A young boy comes to understand the agony of empathy
|Her eyes scream at me like truck brakes. They say the words that the skin and flesh of her face can’t anymore. I think she was burned. Her skin is warped, and everything from her forehead to her neck looks like melted plastic. Stretched. Twisted.|
I look down to her hands, and they’re gone too. An insult to injury, Mom would say. In their place are hooks. Not like pirate hooks though- they’re rectangular, with rounded corners. More practical. Less spectacular.
I think about it, and I hope she wound up this way through a good cause. I mean, I hope whatever sacrifice she made was worth it. Maybe something like out of the movies- saving her infant daughter from a chemical fire, or maybe pulling three people to safety out of a burning building.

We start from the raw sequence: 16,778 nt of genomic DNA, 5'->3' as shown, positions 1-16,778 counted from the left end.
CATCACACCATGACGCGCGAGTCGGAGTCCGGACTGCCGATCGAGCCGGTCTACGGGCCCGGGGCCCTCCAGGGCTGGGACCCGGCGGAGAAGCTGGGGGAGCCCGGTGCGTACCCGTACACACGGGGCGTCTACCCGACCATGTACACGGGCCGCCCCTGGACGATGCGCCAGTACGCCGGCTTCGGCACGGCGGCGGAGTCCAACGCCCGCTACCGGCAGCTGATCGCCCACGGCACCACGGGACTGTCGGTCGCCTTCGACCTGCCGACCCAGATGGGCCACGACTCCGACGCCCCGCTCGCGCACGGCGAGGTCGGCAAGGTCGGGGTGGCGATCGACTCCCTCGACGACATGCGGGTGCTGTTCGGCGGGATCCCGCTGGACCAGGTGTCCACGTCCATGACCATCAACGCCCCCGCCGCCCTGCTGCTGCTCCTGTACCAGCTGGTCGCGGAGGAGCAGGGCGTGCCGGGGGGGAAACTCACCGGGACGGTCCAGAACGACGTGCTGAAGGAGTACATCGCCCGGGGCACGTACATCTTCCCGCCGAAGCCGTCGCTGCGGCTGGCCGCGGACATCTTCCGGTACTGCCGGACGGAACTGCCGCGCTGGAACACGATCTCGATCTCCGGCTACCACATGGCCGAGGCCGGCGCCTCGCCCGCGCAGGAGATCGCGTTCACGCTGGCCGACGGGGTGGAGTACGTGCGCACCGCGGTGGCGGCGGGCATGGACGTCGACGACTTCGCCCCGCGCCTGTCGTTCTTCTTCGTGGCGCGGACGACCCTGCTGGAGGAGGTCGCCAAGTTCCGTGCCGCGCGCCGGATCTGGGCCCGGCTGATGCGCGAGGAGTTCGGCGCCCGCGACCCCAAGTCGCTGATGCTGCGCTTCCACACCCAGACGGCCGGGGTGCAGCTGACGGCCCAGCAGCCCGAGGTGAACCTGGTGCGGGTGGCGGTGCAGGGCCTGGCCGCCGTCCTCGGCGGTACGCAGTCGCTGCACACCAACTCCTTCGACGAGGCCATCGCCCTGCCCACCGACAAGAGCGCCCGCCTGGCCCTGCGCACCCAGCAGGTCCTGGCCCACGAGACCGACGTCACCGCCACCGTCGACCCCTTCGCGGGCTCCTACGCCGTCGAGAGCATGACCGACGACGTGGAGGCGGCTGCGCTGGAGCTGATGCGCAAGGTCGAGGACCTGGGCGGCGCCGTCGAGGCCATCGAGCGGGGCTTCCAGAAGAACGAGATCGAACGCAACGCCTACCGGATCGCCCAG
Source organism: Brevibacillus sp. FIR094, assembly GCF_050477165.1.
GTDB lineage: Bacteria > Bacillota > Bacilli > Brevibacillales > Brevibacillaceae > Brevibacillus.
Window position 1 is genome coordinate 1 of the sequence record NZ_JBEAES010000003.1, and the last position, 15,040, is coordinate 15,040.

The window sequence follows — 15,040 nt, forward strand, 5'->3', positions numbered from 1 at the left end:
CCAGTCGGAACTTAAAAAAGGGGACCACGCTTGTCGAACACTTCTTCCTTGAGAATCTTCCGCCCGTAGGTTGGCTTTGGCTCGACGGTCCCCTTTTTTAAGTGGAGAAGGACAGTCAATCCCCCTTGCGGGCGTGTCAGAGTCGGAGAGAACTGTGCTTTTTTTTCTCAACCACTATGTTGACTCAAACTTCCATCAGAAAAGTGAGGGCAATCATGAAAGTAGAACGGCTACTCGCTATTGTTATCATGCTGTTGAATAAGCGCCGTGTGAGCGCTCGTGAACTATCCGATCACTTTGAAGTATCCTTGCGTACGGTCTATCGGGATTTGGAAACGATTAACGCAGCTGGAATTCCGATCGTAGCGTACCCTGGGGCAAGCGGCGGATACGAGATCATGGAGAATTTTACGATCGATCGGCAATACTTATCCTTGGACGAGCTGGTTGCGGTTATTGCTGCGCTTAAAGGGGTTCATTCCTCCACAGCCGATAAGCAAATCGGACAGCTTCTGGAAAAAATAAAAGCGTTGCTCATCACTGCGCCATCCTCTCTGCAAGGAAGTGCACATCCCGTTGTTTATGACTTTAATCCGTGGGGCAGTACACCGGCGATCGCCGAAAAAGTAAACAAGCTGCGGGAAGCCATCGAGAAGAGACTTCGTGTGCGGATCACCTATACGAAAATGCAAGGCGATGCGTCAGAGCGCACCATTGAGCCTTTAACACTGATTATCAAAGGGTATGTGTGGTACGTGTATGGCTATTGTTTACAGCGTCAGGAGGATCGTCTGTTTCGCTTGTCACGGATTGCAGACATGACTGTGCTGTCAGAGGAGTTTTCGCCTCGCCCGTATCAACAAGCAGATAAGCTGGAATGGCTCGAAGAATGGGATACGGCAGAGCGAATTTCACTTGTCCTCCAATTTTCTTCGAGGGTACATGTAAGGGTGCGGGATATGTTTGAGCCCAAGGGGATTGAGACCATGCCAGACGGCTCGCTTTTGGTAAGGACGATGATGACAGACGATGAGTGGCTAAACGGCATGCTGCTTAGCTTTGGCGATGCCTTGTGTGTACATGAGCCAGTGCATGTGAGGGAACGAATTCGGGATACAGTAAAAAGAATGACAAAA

I want her to be ok with whatever ruined her life. I want her to be able to wake up in the morning, look at herself in the mirror, and not hate what she sees.
She turns away from me, and I know I’ve hurt her. I’m sorry for staring and she’s sorry for going out in public. She’s sorry for looking the way she does and she’s sorry she survived whatever horrific accident disfigured her. We’re both sorry and I’m so mad at myself for staring.
I am 13 years old, first learning the agony of empathy. And I finally understand what Mom means when she says “There but for the grace of God go I.”